MPEG artefacts were rarely seen. The only times when they became noticeable was during fade ins and fade outs, where very minor pixelization was discernible. Film to video artefacts consisted of some telecine wobble which was never particularly bad. There was a video dropout artefact at 8:16 where we see dark streaks appear briefly through the top part of the picture. Film artefacts, as are to be expected in a transfer of this vintage were plentiful. However, they were never unacceptable and never particularly bad.


    There is a single audio track on this DVD; English Dolby Digital 2.0 (mono).

    Dialogue was acceptably clear and audible taking into consideration the fact that this is a 65 year old optical audio track.

    Audio sync was not a problem with this transfer, again taking into account the age of this movie.

    The music by Victor Herbert adds significantly to the enjoyment of this movie.

    There was no use of the surround audio channels or the .1 channel.


    There is a small selection of extras on this disc.



Featurette - Hustling For Health

    This is an early Stan Laurel silent short movie - it was very entertaining. The music in particular is very catchy. The quality of the image is commensurate with the age of the source material. There is a MAJOR MPEG artefact at 6:42 - 6:43 involving quite significant picture break-up. This was consistent across a number of different DVD players, and did not respond to cleaning at all, so it remains to be seen if this is a faulty pressing or whether my individual copy of this movie was at fault.

R4 vs R1

    The Region 4 version of this movie misses out on;     The Region 1 version of this movie misses out on;     The Region 1 version of this film is colourized. In my opinion, this amounts to an act of vandalism towards a film, and any movie that has had this most offensive process applied to it should be avoided at all costs.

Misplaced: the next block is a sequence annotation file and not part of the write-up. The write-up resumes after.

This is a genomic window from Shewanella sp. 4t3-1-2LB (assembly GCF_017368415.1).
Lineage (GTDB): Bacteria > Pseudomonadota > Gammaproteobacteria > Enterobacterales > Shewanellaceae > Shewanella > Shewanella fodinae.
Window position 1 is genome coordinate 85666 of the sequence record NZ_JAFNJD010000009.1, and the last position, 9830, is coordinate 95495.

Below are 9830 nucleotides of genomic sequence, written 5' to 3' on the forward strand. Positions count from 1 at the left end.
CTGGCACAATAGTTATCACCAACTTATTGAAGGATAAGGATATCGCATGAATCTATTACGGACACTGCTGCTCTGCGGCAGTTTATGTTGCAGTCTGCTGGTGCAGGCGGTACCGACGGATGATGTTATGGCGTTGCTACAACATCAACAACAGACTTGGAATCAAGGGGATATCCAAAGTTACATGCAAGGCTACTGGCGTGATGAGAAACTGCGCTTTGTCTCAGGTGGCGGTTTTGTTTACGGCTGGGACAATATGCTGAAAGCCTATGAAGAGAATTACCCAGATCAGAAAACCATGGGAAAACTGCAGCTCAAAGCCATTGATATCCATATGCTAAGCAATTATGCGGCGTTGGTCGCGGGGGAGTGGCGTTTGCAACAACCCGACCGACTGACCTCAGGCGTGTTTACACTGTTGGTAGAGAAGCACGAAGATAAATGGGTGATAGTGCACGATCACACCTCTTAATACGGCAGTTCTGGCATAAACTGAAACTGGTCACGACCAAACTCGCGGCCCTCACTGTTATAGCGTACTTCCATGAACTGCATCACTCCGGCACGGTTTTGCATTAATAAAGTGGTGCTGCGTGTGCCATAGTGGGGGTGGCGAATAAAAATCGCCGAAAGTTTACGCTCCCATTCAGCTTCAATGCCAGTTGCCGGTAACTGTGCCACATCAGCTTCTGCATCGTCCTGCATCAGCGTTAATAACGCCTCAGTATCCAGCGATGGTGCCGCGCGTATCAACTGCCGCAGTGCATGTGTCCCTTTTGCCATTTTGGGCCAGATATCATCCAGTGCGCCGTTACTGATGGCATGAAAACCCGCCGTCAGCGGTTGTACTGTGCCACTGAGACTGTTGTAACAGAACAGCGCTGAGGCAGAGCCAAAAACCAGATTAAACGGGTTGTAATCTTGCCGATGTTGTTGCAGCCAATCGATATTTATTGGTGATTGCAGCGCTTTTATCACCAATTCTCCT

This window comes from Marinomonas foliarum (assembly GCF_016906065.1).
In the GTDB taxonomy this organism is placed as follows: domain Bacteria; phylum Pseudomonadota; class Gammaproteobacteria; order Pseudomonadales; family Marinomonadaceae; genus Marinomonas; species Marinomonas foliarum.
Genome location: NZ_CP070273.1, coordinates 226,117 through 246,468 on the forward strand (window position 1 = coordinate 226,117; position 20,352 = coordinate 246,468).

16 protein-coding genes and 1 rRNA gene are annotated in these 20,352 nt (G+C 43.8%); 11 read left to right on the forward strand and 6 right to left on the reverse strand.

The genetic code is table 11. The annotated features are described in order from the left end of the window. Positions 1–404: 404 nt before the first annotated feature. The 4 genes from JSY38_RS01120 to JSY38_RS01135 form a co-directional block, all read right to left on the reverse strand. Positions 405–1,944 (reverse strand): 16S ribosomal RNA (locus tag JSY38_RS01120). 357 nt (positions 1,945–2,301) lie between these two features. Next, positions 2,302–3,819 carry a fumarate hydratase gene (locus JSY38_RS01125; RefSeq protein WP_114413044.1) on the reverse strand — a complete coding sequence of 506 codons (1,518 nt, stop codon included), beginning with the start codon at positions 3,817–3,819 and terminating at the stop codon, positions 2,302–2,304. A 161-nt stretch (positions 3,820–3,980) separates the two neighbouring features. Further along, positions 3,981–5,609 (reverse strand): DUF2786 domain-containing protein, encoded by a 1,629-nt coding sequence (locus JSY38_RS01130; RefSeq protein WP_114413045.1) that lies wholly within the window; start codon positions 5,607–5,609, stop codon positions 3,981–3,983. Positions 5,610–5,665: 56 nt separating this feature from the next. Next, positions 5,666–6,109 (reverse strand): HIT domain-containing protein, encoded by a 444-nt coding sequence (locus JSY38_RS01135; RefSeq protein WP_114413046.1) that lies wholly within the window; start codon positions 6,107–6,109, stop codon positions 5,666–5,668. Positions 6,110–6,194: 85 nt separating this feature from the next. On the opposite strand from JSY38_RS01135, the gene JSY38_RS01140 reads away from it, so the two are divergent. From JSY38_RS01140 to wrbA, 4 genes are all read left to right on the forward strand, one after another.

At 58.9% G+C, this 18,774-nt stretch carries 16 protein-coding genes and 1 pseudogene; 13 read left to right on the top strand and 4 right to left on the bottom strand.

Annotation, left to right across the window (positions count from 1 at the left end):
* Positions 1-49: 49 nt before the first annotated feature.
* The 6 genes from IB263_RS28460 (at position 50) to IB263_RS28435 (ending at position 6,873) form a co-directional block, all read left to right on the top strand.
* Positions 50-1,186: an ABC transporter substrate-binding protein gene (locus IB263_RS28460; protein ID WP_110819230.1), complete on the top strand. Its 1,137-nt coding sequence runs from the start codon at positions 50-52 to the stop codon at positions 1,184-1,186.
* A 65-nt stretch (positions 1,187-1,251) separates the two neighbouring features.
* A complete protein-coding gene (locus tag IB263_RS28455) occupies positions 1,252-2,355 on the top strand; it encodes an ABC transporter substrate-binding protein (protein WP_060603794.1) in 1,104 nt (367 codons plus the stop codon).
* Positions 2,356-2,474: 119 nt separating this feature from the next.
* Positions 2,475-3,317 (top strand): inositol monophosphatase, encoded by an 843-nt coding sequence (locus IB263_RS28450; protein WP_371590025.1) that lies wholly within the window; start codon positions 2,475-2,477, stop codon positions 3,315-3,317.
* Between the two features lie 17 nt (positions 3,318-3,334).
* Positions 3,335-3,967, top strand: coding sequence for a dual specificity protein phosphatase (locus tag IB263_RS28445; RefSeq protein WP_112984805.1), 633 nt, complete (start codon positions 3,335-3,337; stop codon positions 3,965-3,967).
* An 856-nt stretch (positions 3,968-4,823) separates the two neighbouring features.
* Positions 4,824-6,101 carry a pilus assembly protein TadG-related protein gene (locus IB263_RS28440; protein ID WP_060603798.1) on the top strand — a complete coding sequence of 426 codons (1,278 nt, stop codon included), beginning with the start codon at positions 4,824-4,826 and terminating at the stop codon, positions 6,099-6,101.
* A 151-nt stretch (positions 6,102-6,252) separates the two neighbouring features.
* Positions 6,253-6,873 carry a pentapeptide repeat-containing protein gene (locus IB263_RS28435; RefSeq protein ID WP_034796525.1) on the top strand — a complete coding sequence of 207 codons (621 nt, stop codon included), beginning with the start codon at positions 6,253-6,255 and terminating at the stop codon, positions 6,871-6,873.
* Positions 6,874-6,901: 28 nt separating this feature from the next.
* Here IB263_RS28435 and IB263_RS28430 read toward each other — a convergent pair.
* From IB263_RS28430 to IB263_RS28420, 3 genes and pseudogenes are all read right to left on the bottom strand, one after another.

The Region 4 version of this film accordingly wins hands down as the preferred version of this movie, even though the video quality is not all that great.


    March Of The Wooden Soldiers is classic Laurel & Hardy.

    The video quality is lacking, and a little disappointing, even considering the age of the source material.

    The audio quality is passable considering the source material.

    The extras are passable.

Ratings (out of 5)


© Michael Demtschyna
7th November 1999

Review Equipment
DVD Toshiba 2109, using S-Video output
Display Loewe Art-95 95cm direct view CRT in 4:3 mode, via the S-Video input. Calibrated with the NTSC DVD version of Video Essentials.
Audio Decoder Denon AVD-2000 Dolby Digital AddOn Decoder, used as a standalone processor. Calibrated with the NTSC DVD version of Video Essentials.
Amplification 2 x EA Playmaster 100W per channel stereo amplifiers for Left, Right, Left Rear and Right Rear; Philips 360 50W per channel stereo amplifier for Centre and Subwoofer
Speakers Philips S2000 speakers for Left, Right; Polk Audio CS-100 Centre Speaker; Apex AS-123 speakers for Left Rear and Right Rear; Yamaha B100-115SE subwoofer